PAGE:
Now, I freely admit that most bad voters do not recognize they are bad voters. If so, one might object, how can they have a duty not to vote? They do not know they are bad voters, so how can they have a duty to abstain?

I don’t find this objection persuasive. Here’s an analogy. Suppose Bob beats his children for any minor infractions. He refuses to educate them, holding that education corrupts the soul. He verbally abuses them because he thinks this builds character. Bob does all of this because he thinks it’s best for his children, even though it’s clearly not. Now, suppose Bob isn’t crazy. Rather, he’s just in the grip of some false, bad beliefs about child rearing. In this case, most of us would hold Bob responsible for his actions. Sure, he thinks he’s doing the right thing, but he should know better. He’s a bad parent and should act better.

I have often compared bad voters to drunk drivers—they are like people steering the state while intoxicated. Suppose I am driving drunk and a child is crossing at a crosswalk.  Because I am so drunk, I am unable to see the child, and so I am unable to recognize that I have a duty to stop.  Still, even though I don’t know that the child is there, I have a duty to stop. Though I am unable to know I have a duty to stop, I am not relieved of that duty, because I had a responsibility to make sure I only drove the car while competent to do so. Similar remarks apply to voters. Many of them are too biased and irrational to make wise choices. But it’s their fault that they’re like that in the first place. So, they aren’t excused when the vote badly.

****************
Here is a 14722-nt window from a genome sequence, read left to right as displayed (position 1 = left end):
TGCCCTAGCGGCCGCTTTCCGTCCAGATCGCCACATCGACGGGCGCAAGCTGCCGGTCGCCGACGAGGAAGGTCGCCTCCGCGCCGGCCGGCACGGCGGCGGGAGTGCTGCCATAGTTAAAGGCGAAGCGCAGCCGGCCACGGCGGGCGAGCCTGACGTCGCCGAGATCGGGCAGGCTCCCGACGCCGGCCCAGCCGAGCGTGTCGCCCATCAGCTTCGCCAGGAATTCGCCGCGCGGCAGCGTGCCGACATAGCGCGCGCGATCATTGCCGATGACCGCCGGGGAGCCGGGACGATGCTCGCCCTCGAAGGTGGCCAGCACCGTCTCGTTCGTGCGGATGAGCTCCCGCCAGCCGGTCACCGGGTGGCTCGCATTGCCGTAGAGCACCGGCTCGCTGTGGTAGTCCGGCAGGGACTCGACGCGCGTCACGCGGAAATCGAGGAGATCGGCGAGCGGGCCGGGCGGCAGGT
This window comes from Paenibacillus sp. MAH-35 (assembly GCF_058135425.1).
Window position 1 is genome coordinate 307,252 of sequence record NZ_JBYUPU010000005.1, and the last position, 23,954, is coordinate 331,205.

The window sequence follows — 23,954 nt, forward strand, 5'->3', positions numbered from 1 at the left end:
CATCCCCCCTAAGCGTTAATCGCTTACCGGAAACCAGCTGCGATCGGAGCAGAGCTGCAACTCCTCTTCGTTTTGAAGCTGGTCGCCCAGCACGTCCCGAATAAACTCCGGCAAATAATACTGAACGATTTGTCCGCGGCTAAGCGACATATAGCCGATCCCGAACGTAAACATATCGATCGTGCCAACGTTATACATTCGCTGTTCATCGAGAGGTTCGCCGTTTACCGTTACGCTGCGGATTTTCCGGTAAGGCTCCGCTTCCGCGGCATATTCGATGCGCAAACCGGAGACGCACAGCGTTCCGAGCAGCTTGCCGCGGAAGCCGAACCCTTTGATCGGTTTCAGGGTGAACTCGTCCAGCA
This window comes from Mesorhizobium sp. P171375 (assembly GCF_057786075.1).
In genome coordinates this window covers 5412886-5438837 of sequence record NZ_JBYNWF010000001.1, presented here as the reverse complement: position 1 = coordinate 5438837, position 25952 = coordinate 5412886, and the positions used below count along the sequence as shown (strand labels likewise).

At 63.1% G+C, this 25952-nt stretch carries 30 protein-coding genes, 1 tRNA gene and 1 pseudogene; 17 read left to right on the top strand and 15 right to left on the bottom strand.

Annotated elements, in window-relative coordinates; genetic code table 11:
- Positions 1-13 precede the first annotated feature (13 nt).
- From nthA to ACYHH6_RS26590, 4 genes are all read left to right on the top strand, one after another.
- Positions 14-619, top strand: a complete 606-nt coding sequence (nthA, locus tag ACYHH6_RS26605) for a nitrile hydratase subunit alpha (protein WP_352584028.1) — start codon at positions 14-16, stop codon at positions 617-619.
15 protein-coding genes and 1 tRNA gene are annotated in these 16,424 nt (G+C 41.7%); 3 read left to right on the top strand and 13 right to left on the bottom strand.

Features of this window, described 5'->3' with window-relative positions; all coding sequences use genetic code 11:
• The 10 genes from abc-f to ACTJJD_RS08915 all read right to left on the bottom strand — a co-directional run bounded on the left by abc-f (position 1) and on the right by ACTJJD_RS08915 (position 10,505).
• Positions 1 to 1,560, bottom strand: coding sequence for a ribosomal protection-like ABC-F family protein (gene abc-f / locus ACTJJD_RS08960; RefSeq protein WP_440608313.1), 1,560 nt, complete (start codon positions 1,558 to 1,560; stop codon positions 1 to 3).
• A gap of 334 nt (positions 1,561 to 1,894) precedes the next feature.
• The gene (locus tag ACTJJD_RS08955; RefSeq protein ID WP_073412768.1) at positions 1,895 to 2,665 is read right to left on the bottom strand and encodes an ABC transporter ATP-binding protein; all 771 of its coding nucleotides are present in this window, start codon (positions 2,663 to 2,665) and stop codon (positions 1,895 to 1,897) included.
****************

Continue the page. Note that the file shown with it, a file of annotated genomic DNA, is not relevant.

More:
*However, people reading the Princeton University Press blog are much more likely to be good voters than randomly selected US citizens. I’m not saying that to suck up to readers, but because it’s true. The demographic factors that positively correlate with reading this post are also positively correlated with being a good voter, as I define the term.


  1. We have drunk driving laws to have outside coercion to stop drunk drivers. We similarly have laws to protect Bob’s children. We don’t assume that Bob will realize he’s wrong and work to be a better person.

    What external coercion do you suggest to separate the good voters from the bad?

    And how do you ensure that this is a neutral and impartial system and not a return to Jim Crow?

  2. What a giant load of crap. This is the inherent condition of any system of democracy, but that isn’t what you actually want. You want a system of privilege controlled by “good” voters.

    Why not just come out and say what you really mean: Only people who think the same as me should be allowed a voice in government.